(BRIAN C. RABBITT, ACTING ASSISTANT ATTORNEY GENERAL, CRIMINAL DIVISION): “We are here today to announce enforcement actions of historic significance….”
Powerhouse investment bank Goldman Sachs on Thursday agreed to pay nearly $3 billion to settle a probe into its role in Malaysia’s 1MDB corruption scandal, ending a long-running saga that has dogged the bank for years.
The bank’s Malaysia unit also pleaded guilty to conspiring to violate foreign bribery laws, said Brian Rabbitt, acting head of the U.S. Justice Department’s criminal division.
“These charges stem from Goldman Sachs's central role in a massive global scheme to loot billions of dollars from the government-run Malaysian investment fund known as 1MDB, and the subsequent use of those funds by senior Goldman bankers and their co-conspirators to pay billions of dollars in bribes to senior government officials around the world.”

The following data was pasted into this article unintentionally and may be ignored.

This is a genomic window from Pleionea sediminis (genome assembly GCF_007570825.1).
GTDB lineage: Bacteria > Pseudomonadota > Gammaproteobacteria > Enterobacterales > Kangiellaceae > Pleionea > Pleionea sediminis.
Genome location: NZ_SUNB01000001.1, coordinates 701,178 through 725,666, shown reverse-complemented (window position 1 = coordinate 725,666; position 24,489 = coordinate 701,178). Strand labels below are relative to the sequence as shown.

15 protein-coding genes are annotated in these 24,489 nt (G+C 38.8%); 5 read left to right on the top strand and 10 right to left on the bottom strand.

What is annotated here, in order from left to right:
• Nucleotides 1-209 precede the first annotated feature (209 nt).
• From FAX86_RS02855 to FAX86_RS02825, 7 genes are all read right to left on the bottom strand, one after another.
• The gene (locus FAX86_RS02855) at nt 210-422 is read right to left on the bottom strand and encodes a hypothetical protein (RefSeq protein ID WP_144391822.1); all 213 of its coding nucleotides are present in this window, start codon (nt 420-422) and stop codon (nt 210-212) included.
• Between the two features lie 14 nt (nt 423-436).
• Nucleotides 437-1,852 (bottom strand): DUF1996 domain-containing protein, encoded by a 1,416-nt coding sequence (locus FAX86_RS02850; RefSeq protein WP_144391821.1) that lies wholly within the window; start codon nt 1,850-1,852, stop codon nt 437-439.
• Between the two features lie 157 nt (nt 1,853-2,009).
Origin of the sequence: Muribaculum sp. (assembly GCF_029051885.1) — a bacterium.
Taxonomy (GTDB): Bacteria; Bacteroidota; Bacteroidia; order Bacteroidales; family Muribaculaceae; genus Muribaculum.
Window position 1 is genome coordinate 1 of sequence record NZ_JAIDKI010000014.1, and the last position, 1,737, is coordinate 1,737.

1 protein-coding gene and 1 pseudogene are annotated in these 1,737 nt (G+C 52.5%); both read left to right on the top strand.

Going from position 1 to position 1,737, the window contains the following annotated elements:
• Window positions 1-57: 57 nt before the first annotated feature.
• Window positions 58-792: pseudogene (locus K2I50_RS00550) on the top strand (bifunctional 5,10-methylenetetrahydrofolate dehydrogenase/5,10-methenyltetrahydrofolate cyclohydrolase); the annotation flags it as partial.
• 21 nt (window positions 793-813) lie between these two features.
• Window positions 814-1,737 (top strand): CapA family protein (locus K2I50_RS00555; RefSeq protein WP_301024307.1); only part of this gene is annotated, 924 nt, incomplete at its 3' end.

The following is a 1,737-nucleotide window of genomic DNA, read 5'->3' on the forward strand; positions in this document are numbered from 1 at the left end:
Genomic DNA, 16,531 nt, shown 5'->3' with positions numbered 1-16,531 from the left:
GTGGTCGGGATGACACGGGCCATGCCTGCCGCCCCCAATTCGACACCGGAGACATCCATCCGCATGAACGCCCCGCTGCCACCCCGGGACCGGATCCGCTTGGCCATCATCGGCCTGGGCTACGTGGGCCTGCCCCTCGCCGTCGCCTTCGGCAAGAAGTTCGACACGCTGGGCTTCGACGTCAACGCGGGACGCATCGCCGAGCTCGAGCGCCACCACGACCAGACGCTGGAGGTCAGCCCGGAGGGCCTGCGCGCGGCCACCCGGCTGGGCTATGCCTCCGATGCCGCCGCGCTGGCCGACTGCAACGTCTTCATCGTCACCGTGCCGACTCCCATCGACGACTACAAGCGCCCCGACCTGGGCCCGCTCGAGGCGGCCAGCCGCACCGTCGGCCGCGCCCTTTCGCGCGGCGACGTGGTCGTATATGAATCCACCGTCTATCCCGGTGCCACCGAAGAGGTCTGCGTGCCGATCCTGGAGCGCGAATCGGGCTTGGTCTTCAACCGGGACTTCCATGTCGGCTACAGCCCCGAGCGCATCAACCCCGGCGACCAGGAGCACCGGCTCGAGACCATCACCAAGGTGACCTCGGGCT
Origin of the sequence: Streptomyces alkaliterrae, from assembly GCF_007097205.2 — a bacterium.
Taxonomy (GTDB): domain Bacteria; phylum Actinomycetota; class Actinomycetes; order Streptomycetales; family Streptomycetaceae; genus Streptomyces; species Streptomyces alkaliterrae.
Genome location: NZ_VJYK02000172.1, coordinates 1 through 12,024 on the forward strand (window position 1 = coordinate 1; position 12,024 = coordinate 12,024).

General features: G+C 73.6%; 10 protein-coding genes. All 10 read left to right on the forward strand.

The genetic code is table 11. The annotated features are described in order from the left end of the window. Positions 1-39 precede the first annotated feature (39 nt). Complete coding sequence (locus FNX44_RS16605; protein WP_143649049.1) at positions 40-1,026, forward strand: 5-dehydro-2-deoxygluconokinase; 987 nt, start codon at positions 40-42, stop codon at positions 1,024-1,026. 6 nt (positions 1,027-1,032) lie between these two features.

The scandal dates to the government of former Malaysian Prime Minister Najib Razak, which set up the 1MDB fund in 2009.
The Justice Department estimated $4.5 billion was misappropriated by high-level fund officials and their associates.
“Billions of dollars were later stolen from 1MDB, some of which was then used to bribe corrupt officials in Malaysia and Abu Dhabi, as well as others. These criminal proceeds were laundered through the United States and other financial institutions and used to make extravagant purchases around the world, including high-end real estate, yachts, art and other luxury goods.”
In November 2018, the Justice Department filed criminal charges against two former Goldman Sachs bankers tied to the scandal.
Goldman CEO David Solomon in a staff memo Thursday said (quote), "We recognize that we did not adequately address red flags and scrutinize the representations of certain members of the deal team.”
Prosecutors say the more than $2.9 billion settlement deal was the largest penalty ever paid by a U.S. company in a criminal foreign bribery case.